The Singh Twins work has attracted significant interest from academics, individual art students and University research graduates alike, and has been incorporated into the formal Education systems of Britain and abroad. They continue to be invited to speak at institutions such as Liverpool Hope University, The Museum of Liverpool, Tate Gallery, London; The Art Gallery of Ontario, Canada; The National Museum of Modern Art in Delhi and Mumbai, the Asian Art Museum, San Francisco, The Smithsonian Institute, Washington and York University, Toronto, where they were invited to mentor PhD art students.

In 2002 they were appointed official Artists in Residence for the UK Manchester Commonwealth Games and have since continued to help promote the artistic life of the Northwest Region in their role as Advocates for both The Beautiful North in 2007 and Liverpool City Brand in 2009, as well as Official Ambassadors for Liverpool Primary Care Trust’s Decade of Health and Wellbeing initiative in 2010 which enabled them to promote their belief in “the importance of art and culture to the spiritual and physical wellbeing of society”. The Singh Twins have represented Liverpool at international art exhibitions such as Fragile, 8 Days a Week and The International Indian Art Fair, New Delhi and have been invited to judge various art events including Arts Council England’s Art08 North West’s Awards and Design a Superlambanana Competition in 2008, the Liverpool Art Prize in 2009 and Merseytravel’s Art On the Network Competition in 2010. The promotion of their home city of Liverpool through their work was formally recognized when they were made Honorary Citizens of Liverpool in 2008. That same year they became the first recipients of the Liverpool Art Prize’s People’s Choice Award.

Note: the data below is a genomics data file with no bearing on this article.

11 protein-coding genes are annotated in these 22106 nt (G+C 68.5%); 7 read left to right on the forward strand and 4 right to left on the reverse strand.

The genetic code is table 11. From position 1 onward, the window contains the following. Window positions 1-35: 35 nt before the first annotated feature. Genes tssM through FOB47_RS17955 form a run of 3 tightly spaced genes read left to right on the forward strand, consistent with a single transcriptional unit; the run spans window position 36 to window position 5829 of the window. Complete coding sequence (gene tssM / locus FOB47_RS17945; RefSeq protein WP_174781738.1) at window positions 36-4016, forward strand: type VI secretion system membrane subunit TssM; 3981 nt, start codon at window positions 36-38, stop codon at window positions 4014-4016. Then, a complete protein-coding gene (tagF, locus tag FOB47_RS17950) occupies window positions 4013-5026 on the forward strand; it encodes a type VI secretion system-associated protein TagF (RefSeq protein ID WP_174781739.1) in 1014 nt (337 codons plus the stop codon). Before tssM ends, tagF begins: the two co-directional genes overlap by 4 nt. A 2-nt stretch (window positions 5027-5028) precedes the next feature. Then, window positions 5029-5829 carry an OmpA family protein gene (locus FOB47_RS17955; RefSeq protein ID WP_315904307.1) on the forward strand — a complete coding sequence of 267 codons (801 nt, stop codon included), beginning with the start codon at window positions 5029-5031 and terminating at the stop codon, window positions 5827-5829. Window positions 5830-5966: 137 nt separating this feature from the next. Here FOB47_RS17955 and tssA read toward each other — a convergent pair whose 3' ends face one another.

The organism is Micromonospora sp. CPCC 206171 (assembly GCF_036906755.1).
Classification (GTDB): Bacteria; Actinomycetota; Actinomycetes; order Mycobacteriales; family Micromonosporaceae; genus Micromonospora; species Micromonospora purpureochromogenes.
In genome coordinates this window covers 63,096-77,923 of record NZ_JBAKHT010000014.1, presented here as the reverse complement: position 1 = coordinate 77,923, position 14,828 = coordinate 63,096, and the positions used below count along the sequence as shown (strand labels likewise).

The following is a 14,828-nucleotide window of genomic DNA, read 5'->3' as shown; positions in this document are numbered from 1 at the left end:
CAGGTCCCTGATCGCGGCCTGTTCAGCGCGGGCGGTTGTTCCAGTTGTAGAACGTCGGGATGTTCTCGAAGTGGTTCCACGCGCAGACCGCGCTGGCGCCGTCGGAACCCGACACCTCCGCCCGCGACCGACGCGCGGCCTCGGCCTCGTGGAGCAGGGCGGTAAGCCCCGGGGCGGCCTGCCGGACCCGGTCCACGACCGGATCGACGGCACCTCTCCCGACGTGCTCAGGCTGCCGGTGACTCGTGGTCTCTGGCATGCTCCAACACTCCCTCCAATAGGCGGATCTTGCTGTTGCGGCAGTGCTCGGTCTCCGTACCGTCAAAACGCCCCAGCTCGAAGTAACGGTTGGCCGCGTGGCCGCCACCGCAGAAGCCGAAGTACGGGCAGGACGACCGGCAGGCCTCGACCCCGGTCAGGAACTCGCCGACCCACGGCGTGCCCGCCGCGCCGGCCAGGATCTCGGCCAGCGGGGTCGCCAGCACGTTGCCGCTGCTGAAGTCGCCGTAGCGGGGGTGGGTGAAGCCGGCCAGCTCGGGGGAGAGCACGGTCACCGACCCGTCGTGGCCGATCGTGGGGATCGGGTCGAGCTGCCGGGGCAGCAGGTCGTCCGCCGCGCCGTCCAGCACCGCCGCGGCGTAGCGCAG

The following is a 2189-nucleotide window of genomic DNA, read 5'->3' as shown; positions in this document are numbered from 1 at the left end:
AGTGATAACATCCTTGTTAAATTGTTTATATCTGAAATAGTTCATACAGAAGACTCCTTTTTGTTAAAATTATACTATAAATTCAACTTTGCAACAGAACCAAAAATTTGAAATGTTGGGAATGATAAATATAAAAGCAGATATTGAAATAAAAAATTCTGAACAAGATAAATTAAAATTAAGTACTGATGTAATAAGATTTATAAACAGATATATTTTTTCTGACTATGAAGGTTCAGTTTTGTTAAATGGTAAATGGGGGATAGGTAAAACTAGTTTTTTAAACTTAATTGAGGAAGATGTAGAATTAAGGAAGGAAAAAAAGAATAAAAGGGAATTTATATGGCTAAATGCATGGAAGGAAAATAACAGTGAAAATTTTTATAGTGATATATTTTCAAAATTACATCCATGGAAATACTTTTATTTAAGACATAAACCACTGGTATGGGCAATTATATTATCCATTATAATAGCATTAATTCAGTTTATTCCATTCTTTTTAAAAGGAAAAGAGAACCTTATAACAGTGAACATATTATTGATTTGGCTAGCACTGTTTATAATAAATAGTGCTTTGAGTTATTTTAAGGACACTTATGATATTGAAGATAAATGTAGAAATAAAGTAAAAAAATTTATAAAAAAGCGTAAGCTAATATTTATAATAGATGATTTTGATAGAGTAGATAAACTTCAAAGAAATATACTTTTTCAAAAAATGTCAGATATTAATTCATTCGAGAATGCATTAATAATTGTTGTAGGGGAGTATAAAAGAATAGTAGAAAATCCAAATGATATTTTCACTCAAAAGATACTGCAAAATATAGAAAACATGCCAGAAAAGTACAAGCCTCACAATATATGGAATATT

Although more widely known for their paintings, The Singh Twins are also published illustrators and writers, as well as filmmakers. Alongside the articles they have written for magazines, journals and websites worldwide are their books: Bindhu’s Weddings, Twin Perspectives, Worlds A-Part, The Making of Liverpool, and Images of Freedom. Their films, Nineteen Eighty-Four and the Via Dolorosa Project (a short documentary about one of their most famous political works depicting the Storming of the Golden Temple in 1984) and The Making of Liverpool (an animation film) have both won awards.

Most recent projects include a portrait commissioned by the Museums of Scotland of Maharaja Duleep Singh (deposed Ruler of the Sikh Kingdom of Punjab and first resident Sikh in the UK) and a collaboration with top Indian Fashion Designer, Tarun Tahiliani, who’s 2015 Spring Summer Collection was inspired by their artwork.

The Singh Twins currently have work showing by special invitation, at the Royal Academy 2017 Summer Exhibition and due to go on show in Singapore later this year, as part of Tate Britain’s Artist and Empire touring exhibition.

They are also developing a new series of artworks in partnership with National Museums Liverpool and the University of Liverpool, exploring the impact of India’s textile industry on global history, politics, society and culture and its modern day relevance.